chains, can prove very harmful.
Food web
? Interconnection of the food chain is known as Food Web. It shows how the food
chain is interdependent.
? Food webs are never straight as they are formed by the interlinking of food
chains.
? The Food web provides alternative pathways of food availability. If a particular
species is destroyed, the predator can feed on an alternative species.
? Food webs increase ecosystem stability.
Trophic Levels
? The various steps in the food chain at which the transfer of food (or energy) takes
place is called trophic levels.
? There is a gradual decrease in the amount of energy transfer from one trophic
level to the next trophic level in a food chain.
? The plant or the producers constitute the first trophic level.
? The herbivores or primary consumers form the second trophic level.
? Carnivores or secondary consumers make up the third trophic level.
? Large carnivores or the tertiary consumers which feed upon the small carnivores
constitute the fourth trophic level.
? A 10 percent law is followed in energy transfer which was given by Raymond
Lindeman.
? This law states that “only 10 percent of energy is transferred from one trophic
level to another trophic level”.
? The remaining 90 percent will be used by the present trophic level in different
processes. Therefore there are usually 3-4 trophic levels in a food chain.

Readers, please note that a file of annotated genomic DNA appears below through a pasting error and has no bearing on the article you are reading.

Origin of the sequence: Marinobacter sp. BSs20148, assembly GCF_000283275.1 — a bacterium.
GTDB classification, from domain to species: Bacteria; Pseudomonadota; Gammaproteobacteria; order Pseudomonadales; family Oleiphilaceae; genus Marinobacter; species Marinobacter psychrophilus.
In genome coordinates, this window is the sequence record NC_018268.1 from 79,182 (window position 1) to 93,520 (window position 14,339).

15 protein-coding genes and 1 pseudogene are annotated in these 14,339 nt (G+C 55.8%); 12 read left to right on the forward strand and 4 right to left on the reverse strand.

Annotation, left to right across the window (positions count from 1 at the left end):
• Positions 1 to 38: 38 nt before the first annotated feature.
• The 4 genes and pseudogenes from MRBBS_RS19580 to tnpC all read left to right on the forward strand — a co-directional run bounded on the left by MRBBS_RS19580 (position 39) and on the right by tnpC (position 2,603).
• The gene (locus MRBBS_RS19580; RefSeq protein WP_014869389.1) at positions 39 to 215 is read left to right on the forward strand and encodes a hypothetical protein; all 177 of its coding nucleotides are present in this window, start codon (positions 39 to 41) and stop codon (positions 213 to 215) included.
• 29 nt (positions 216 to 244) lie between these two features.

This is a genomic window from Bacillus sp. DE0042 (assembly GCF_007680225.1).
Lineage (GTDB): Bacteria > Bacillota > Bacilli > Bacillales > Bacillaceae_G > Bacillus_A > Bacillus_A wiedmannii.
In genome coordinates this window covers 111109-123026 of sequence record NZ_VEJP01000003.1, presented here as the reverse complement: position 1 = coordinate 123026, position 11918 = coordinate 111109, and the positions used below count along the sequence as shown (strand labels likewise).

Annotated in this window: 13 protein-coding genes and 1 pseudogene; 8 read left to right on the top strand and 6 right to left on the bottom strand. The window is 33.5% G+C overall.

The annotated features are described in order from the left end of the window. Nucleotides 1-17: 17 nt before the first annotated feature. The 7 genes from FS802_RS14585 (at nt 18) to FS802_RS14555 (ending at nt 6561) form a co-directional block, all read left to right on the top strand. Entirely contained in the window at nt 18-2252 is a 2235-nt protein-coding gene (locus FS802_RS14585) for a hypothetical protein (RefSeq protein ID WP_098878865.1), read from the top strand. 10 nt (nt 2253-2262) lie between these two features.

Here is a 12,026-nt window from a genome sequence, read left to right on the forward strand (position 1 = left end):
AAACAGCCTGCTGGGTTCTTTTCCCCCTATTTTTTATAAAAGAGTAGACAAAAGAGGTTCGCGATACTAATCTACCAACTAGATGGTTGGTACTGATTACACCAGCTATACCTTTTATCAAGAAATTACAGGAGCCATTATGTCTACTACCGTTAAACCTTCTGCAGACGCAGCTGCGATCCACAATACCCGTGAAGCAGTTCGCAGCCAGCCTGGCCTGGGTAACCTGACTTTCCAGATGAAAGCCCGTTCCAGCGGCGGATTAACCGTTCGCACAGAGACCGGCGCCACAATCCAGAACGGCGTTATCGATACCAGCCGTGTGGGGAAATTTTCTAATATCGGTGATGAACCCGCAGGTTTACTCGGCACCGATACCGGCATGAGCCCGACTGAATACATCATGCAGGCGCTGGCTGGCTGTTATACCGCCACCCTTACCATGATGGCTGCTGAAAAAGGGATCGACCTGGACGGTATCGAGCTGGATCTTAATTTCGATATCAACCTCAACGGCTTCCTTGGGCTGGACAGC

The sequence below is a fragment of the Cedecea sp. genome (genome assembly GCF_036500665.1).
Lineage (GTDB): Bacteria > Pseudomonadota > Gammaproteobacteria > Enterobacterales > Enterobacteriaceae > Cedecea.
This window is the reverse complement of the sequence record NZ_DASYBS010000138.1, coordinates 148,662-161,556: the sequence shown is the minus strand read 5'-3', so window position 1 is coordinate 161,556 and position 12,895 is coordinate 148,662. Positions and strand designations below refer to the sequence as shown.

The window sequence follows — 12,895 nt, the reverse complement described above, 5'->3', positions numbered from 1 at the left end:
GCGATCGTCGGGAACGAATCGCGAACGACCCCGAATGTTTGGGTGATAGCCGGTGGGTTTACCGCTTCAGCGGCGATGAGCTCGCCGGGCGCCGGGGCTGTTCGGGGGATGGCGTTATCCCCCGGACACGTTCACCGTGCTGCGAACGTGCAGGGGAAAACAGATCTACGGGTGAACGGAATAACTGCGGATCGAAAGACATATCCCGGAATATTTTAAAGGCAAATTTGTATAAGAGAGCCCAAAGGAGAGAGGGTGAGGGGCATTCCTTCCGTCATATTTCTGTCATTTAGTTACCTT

Energy Transfer in Trophic Level
Impact of Human Activities
Biological Magnification
? The concentration of harmful substances increases with every trophic level.
Page 5


Our Environment
Environment & Ecosystem
? Things around us are known as Environment.
? It consists of a living component also known as the abiotic component and a
non-living component also known as Abiotic Component.
? The interaction between abiotic and biotic components is defined as an
ecosystem.
? It is a self-sustaining and functional unit of the biosphere.
? The term ecosystem was coined by Sir Arthur Tansley
Types of Ecosystem
? There are two types of the ecosystem- natural ecosystem and artificial
ecosystem. The ecosystem present naturally is known as Natural Ecosystem.
? Examples of Natural ecosystems are forests, grasslands, deserts, ponds, lakes,
rivers, estuaries, sea.
? The ecosystem which is man-made is known as an Artificial Ecosystem.
? For Example Gardens, Aquariums, and Agroecosystem which is the largest
manmade ecosystem.
? Components of Ecosystem-
? Abiotic Components Include